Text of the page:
Archive - April, 2011

The Same Songs

Last night I had the immense privilege of seeing Mumford & Sons play at the Santa Barbara Bowl. It was a tremendous show. I am, admittedly, an incredibly late arrival to the Mumford & Sons bandwagon, but nonetheless I’ve grown to really appreciate their music in the past several months. It’s pretty funny to think that one of the hottest acts in music today is four guys from London whose live show features such instruments as the banjo, accordian, upright bass, horn, trumpet, and trombone. They played everything from their album Sigh No More and played several new songs, which the crowd seemed to love. Throughout the night the band seemed genuinely grateful for the crowd’s enthusiasm and support. They almost seemed a little bit surprised. At one point, in between songs, the keyboard player told the crowd, “Our first gig on the west coast was at a club in Los Angeles in front of about twenty people.” Then he shrugged and said something that I thought was pretty funny. “It’s the same songs.” A few years ago those songs were being played for an audience that could be fed with a couple of pizzas. Last night they played at a 4000+ seat venue that sold out the show in about fifteen minutes. I can’t entirely put my finger on why I was so struck by that comment. Maybe it’s the reminder that sometimes great things take time to develop. Maybe it’s the reminder that sometimes great things need to be developed over a long period of time, even if it is just “the same songs”. I guess on some level I was struck by his comment because we live in such a society of instant gratification. I am often mortified as I consider my own lack of patience, let alone my lack of persistence. I think it’s easy to be lulled out of a willingness to work hard at something over a long period of time by stories, whether real or made up, of overnight success, or by perceptions we can have that somehow successful people achieved their success without having to put in hours and hours and months and months “playing in front of 20 people in L.A.” The reality, of course, is that achieving things that matter is rarely that easy. I don’t believe there is a short cut to being a good parent or being good at relating to people or being good at a profession, regardless of what that profession is. Certainly a degree of natural acumen helps in all of those things, but more than anything, success requires commitment, hard work, and a willingness

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to dedicate oneself towards excellence. In between all of the amazing music, I was grateful for that reminder from Mumford & Sons last night. May we find our “songs”, and dedicate ourselves to the hard work of playing them well.

The G.O.S.P.E.L.

I thought this was a really creative explanation of the gospel by hip hop artist Propaganda. Enjoy…

[vimeo http://vimeo.com/20960385]

HT: Desiring God

God of the Losers, Liars, and Hypocrites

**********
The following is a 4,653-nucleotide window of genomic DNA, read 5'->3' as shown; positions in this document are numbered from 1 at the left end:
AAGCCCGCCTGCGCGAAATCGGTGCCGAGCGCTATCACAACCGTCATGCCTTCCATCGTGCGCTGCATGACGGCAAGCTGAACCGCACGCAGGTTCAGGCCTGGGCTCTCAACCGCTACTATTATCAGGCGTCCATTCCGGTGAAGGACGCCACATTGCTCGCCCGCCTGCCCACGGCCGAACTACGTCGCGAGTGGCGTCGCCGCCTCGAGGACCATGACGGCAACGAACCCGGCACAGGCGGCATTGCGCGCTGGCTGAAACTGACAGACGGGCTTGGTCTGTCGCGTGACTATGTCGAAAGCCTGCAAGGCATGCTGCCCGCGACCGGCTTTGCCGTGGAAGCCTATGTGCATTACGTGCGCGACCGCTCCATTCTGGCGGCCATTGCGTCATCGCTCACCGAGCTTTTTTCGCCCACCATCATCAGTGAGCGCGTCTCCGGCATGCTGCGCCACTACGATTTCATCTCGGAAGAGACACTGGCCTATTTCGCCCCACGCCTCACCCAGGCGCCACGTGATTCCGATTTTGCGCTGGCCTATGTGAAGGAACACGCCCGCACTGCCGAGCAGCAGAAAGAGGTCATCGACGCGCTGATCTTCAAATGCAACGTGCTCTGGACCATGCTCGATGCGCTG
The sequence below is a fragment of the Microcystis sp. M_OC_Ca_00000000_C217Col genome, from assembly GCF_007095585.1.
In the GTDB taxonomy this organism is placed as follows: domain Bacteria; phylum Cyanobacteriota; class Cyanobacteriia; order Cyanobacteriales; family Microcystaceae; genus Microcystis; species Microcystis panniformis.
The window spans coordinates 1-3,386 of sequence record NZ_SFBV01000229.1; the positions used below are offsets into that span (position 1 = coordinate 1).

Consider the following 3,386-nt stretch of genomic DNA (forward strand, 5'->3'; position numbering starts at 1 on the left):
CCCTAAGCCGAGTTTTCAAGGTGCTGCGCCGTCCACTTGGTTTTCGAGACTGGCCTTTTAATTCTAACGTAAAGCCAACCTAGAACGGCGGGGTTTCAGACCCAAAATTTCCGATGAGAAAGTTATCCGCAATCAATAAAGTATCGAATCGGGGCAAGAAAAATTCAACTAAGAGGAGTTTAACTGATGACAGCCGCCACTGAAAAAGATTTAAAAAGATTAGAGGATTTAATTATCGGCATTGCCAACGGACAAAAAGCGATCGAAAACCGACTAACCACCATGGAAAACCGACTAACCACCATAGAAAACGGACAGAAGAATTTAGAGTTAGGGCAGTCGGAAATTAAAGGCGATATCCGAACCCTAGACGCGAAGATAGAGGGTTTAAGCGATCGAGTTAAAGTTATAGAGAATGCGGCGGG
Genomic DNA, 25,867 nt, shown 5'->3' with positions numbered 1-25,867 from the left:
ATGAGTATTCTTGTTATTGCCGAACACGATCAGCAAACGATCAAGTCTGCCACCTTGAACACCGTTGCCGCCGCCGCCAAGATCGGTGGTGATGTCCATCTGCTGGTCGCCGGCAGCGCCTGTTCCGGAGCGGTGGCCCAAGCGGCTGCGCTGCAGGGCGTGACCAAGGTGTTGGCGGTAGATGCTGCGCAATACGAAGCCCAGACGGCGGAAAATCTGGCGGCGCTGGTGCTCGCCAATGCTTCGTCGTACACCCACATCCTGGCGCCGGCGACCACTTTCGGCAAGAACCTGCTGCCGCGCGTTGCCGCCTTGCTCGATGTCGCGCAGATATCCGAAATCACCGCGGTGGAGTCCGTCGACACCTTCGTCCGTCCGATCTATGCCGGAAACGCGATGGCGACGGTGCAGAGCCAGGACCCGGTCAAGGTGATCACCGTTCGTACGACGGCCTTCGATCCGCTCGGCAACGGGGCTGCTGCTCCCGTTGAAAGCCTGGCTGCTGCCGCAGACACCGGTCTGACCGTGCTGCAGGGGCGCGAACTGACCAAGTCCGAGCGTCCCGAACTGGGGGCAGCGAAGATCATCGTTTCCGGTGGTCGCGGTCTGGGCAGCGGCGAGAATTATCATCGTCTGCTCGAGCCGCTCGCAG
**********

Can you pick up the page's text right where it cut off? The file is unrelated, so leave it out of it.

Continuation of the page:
Yesterday at church we sang a song that I’ve sung hundreds of times. If you’re a church person chances are you’ve sung it a whole bunch, too. It’s that song that has this line in the bridge: Oh God let us be a generation that seeks, that seeks your face, O God of Jacob I like that song a lot, and like I said, I’ve sung it hundreds of times. At yet this time was different. As I was singing it I was reminded of a few pages in Counterfeit Gods that were about Jacob. While Tim Keller was much more eloquent than I, he basically wrote about how Jacob was a loser. He was a liar,

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he was a jerk, he was a punk. And yet, he was a recipient of God’s grace. And repeatedly in the Scriptures when God is speaking to Israel he refers to himself as “The God of Abraham, Isaac, and Jacob.” If one were so inclined one could quite easily make the case that Abraham and Isaac were hardly moral exemplars themselves. They were not without their positive qualities, but they also had some rather spectacular failures. And yet

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God chooses to align himself with them. Last night as I was driving home from Santa Barbara to Pasadena I was listening to Matt Chandler’s sermon from last Sunday. In making the point that the Scriptures are, in the end, about Jesus and about God reconciling all things to himself he had a great line. “There are only four people in the Scriptures that I would let watch my kids!” (Try to guess the four…you know you want to….they were Jesus and the three men from the fiery furnace) The point was that the Scriptures are filled with men and women who constantly failed, who constantly turned their back on God, and yet were constantly pursued by God, shown grace by God, and called by God so that they could turn away from their brokenness and be a part of his reconciling work in the world. Last night at Bible study we talked about how moralistic teaching and instruction without the gospel can restrain hearts but it will not transform them. Moralistic teaching might fix behavior but it does not give us life-changing, life-giving, heart-transforming affection for God. But, at least for me, what does transform my heart is the reality that God is the God of Abraham, Isaac, and Jacob. He is the God of the Losers, Liars, and Hypocrites. He is the God who shows grace and mercy. He is the God that descends to us, meets us in the midst of our junk, and then calls us out of it. He doesn’t wait for us to get our act together. Rather, he descends to us and meets us in our brokenness, so we might be, as the Scriptures say, reconciled to him and made to be agents of reconciliation in the world. That’s the beauty of the gospel, and that is what transforms hearts.